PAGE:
A Polish court fined two British teenagers who tried to steal items from the site of the Auschwitz-Birkenau museum.
Along with levying fines of £400 ($500) each on the 19-year-olds, a Krakow judge also ordered them each to donate more than £1,200 ($1,500) to the Memorial Foundation for the victims of Auschwitz-Birkenau.
The teens, from Hertfordshire, were 17 in June 2015 when the incident occurred.
Museum guards stopped them while they were on a trip with the private Perse School in Cambridge. The teens were found to have hidden in their bags fragments of a hair clipper, glass from the barracks and buttons taken from the area of the former Birkenau camp called “Canada,” where during the war stood warehouses filled with items looted from Jews.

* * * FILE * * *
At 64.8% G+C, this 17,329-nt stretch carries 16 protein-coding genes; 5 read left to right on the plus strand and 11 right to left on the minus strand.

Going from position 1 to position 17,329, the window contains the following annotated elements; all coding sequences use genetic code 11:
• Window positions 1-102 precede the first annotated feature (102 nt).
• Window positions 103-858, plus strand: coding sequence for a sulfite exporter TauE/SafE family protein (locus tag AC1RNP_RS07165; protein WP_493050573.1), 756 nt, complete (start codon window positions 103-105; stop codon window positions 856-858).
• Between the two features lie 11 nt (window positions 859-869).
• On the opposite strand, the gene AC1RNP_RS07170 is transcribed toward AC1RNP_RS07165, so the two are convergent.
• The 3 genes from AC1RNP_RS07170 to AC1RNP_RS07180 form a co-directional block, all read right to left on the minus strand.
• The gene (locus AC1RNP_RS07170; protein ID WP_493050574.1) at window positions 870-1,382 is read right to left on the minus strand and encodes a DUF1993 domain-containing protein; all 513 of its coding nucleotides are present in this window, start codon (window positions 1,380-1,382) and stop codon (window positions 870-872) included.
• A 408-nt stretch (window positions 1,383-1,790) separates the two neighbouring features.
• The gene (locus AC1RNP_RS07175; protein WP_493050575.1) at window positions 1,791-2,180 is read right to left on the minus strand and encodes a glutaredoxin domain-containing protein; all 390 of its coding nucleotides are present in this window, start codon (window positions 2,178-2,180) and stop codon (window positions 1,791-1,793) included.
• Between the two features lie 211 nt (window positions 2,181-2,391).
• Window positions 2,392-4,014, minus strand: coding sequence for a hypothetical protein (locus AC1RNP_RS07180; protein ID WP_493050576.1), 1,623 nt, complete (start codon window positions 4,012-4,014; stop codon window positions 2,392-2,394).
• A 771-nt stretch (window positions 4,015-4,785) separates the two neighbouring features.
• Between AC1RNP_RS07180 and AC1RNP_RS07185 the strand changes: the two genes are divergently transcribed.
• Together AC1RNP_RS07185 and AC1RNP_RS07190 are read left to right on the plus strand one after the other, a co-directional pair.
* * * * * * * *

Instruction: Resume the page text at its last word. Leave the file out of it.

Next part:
The teens initially pleaded guilty and were levied a fine as punishment. They were allowed to return to Cambridge.
Later, their attorneys withdrew their admission of guilt, saying they were not aware that the items had special cultural significance.
The teens were charged initially with stealing goods of special importance to the well-being of culture, which carries a 10-year jail sentence. But after experts told the court that the items were of no special cultural significance, the charges were reduced to damaging a site of historical importance.